Eugene L. Meyer is an award-winning veteran journalist with eclectic interests but special passions for history, lifestyles, travel, real estate and the Chesapeake Bay. He has been widely published in magazines, authored two books and was for many years a reporter and editor at the Washington Post. Since leaving the Post in 2004, Meyer has garnered more than a dozen awards for his work, and has had more than 50 bylines in The New York Times. His first journalism job was as Washington bureau librarian for the old New York Herald Tribune, where he got to tag along with a White House reporter and watch the 1964 Civil Rights Act being signed into law.
Much of Meyer’s writing is closely tied to his love of history. He also seeks to provide readers with a sense of place about where they live, work or travel. He likes back roads and forgotten places but also finds satisfaction in writing about dynamic changes in cities in suburbs. Over his long career, he has interviewed the Beatles and U.S. Supreme Court Justice Thurgood Marshall, covered antiwar protests from inside and out, spent Jimmy Carter’s last presidential Christmas in Plains, Ga., covered two state legislatures and the release of the Iranian hostages in 1981, gone crabbing and oystering with Maryland watermen, and written newspaper series on subjects ranging from urban renewal and farm preservation to the Chesapeake Bay to a suburban police “death squad.”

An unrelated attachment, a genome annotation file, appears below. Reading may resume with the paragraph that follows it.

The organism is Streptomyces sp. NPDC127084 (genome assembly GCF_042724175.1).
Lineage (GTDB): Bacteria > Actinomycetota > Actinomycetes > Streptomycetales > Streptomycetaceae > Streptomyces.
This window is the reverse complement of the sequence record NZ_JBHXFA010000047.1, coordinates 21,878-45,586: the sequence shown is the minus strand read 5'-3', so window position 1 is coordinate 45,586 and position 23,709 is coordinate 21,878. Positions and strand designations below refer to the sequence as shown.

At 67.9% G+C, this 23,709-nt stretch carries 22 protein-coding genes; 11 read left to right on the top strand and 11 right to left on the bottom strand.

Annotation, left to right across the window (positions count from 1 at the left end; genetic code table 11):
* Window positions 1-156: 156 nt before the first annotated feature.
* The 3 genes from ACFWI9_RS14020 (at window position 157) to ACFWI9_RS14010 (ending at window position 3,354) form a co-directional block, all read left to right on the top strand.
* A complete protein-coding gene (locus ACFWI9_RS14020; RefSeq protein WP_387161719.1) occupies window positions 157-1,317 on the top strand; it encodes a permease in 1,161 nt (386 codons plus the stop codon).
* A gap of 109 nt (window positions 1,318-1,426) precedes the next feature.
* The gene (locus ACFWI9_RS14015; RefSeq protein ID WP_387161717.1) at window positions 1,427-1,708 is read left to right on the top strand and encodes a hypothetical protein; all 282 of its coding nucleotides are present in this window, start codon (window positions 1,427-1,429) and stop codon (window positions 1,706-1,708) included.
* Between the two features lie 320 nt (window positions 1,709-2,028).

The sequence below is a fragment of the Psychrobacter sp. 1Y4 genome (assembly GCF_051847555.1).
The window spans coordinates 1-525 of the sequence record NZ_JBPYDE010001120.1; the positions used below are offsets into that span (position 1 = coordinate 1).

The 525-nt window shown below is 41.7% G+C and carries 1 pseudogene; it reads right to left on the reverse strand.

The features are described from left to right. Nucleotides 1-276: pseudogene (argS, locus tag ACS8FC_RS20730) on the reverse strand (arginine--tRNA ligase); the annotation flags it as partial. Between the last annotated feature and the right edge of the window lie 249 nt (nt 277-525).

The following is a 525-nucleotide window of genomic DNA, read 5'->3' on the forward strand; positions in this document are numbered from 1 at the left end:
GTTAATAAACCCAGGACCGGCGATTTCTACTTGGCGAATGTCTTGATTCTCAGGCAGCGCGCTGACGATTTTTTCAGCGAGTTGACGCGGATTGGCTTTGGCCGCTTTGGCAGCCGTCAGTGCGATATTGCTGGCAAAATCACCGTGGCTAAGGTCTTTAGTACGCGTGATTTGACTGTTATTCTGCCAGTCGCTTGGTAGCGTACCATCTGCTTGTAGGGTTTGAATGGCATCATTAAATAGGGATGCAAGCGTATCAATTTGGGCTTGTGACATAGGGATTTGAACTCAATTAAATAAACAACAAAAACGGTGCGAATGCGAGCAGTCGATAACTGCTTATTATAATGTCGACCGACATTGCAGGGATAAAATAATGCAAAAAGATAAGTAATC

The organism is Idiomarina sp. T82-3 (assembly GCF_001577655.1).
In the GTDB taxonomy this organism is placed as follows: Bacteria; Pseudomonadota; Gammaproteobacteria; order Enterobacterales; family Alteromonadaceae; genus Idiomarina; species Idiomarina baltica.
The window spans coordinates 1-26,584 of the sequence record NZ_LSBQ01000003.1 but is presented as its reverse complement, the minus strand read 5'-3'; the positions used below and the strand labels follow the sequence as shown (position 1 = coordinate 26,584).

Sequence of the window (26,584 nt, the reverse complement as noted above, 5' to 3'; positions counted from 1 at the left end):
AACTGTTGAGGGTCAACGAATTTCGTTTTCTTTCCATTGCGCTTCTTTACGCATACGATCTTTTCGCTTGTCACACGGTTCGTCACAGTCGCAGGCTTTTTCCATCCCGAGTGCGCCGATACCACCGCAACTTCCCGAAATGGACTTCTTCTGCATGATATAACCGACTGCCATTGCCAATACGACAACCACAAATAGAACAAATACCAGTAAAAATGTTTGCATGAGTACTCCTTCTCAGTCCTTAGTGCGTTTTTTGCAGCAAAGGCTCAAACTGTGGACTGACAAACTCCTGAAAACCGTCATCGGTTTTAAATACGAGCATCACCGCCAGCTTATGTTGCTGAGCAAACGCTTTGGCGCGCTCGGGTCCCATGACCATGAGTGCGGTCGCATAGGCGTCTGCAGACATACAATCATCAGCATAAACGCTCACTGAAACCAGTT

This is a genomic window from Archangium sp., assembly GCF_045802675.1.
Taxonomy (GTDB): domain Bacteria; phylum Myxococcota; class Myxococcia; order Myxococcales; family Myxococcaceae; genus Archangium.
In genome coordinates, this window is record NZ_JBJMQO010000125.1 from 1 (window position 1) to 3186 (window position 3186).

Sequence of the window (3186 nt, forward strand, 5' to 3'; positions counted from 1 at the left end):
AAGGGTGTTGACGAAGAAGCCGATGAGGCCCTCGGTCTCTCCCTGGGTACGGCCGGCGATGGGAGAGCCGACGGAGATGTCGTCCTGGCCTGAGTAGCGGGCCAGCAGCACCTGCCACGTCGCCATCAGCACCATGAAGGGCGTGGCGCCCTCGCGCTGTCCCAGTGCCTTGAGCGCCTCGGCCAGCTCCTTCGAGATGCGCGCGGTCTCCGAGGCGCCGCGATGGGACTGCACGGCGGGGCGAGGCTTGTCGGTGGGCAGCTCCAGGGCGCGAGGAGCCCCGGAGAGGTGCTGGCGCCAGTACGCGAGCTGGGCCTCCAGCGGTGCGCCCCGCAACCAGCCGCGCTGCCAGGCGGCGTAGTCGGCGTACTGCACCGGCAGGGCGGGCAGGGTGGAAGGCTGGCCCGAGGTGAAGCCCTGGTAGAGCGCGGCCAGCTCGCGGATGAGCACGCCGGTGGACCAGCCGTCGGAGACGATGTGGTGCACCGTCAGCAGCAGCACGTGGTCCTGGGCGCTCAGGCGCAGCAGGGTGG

Oh, and he also interviewed the Beatles in their dressing room — the calm eye in the middle of a hurricane — prior to their Philadelphia rock concert on Aug. 17, 1966. He has the clips to prove it!